Despite now being worth almost $20,000, bitcoin’s subjection to political and social agendas show it’s real worth is as a network, not a store of value, writes Glint editor Alex Matchett
Bitcoin’s phenomenal rise to prominence represents a huge influx of money into a new marketplace. However, ironically, the cryptocurrency has also been subjected to political and social interests whose influence has gained traction because of the cryptocurrency’s apolitical ideals. Set up as a libertarian expression of distrust in current financial systems, bitcoin’s decentralised ledger, enabled via blockchain, has made it the perfect foil for state and non-state agents pursuing a political agenda against the Establishment. This gives bitcoin a prescient value as an instrument of expression and information exchange, but undermines its claim to hold any fungible value. It is one thing to trust the network to transact, it is another to value those transactions of code at near $20,000.
Bitcoin’s unauthored genesis gives some indication of its latent power. Whoever begat the world’s first cryptocurrency, be it Satoshi Nakamoto or, more plausibly, a collaboration of people, they have been in denial and very publicly absent. While this affirms the principles of bitcoin being disinterested in identity of ownership, it also indicates a real fear that states will prosecute those they see as subverting their monopolies on money and its creation.
A director at one of the world’s leading cryptocurrency investors, highlighted the fact that the initial appeal of bitcoin was not its value, everybody understood the code had no inherent worth, but it’s universal existence outside of Establishment silos. “The reason this technology exists in the first place is because a group of engineers, who felt incredibly oppressed with how the financial system works today, felt they had the necessary solutions to get all of our backs off the financial wall of oppression.”
The detachment from existing systems demonstrates how bitcoin’s creator(s) understood the brilliant simplicity of the blockchain technology, giving oxygen to a network to grow worldwide, via the internet. This created not just a market for bitcoin but its own, self-fulfilling, mandate.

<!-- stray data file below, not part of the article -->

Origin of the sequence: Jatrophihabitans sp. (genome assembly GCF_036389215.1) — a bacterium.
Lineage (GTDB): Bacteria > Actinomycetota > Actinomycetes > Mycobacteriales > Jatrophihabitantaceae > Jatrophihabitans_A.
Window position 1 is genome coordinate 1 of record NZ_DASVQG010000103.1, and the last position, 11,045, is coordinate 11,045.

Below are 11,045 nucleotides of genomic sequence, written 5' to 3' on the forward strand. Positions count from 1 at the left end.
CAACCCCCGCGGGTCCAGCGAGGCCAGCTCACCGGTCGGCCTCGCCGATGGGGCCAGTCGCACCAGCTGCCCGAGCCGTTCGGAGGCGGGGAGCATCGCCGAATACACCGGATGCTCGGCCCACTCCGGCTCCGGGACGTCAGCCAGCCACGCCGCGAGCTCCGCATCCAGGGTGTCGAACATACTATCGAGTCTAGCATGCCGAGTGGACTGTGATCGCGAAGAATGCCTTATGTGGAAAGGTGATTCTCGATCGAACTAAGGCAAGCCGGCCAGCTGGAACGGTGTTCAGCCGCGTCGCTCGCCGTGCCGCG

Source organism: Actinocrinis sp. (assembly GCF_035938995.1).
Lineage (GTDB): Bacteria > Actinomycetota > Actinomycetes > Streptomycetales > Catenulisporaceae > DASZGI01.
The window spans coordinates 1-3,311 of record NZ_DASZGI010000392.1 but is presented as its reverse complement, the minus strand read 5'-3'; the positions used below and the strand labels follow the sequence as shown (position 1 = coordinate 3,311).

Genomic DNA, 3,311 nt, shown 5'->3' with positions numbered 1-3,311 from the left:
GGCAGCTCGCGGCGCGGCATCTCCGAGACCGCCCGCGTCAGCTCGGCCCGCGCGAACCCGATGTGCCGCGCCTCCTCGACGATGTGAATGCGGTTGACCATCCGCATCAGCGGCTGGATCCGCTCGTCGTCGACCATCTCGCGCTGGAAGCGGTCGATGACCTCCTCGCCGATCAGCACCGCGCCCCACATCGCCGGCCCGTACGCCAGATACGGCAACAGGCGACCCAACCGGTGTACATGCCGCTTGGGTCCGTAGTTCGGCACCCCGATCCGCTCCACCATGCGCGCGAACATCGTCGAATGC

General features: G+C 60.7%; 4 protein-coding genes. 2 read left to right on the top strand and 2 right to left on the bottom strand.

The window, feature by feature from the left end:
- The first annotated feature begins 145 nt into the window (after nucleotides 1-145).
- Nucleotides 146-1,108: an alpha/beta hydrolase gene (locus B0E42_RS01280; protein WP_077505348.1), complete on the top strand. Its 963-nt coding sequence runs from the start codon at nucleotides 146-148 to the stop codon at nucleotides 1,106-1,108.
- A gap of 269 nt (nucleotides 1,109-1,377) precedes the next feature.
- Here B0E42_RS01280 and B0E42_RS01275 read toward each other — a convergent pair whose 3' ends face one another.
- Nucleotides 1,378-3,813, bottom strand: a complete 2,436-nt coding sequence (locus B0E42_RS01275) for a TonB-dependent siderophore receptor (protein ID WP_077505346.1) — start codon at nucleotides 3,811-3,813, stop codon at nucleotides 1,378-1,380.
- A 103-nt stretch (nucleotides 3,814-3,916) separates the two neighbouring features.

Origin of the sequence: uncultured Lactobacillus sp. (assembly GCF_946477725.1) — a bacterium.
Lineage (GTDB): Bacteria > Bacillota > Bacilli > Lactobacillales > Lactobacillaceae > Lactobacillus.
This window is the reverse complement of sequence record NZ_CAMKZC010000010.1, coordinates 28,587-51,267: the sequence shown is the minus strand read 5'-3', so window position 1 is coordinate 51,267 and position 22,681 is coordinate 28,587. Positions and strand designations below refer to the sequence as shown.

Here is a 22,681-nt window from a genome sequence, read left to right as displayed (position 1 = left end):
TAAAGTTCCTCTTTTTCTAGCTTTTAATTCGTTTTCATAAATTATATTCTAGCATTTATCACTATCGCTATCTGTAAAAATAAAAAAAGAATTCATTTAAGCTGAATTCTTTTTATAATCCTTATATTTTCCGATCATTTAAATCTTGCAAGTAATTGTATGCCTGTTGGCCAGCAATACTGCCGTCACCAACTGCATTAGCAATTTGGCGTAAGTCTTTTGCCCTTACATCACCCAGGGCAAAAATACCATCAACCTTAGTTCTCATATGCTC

However, it is unregulated and volatile. Although recent avenues to trade might have opened up via ICOs and futures markets, the economic and political Establishment of Western market-based economies still perceives it as a threat to investors: a bubble, rather than a Reformation. Because this position enhances bitcoin’s contrast with the status quo, outsiders of the system, perceiving themselves as its losers, find cryptocurrency attractive.
Nicolás Maduro, president of Venezuela, a state being failed by its government to the extent that children are now starving, recently announced that he would launch the ‘Petro’: A cryptocurrency backed by Venezuela’s wealth of natural minerals and outside of the “imperial” hegemony of the dollar. The validity of this currency is highly doubtable as no details have been disclosed. Although it would be the first cryptocurrency to be backed by a state’s natural assets, it cannot be seen in separation from Venezuela’s astronomical levels of inflation. Tellingly, many in Venezuela, looking to find value for their money, have turned to mining bitcoin (a cryptocurrency that has a network), or even using Amazon vouchers as money, such is the racing half-life of the fiat bolivar.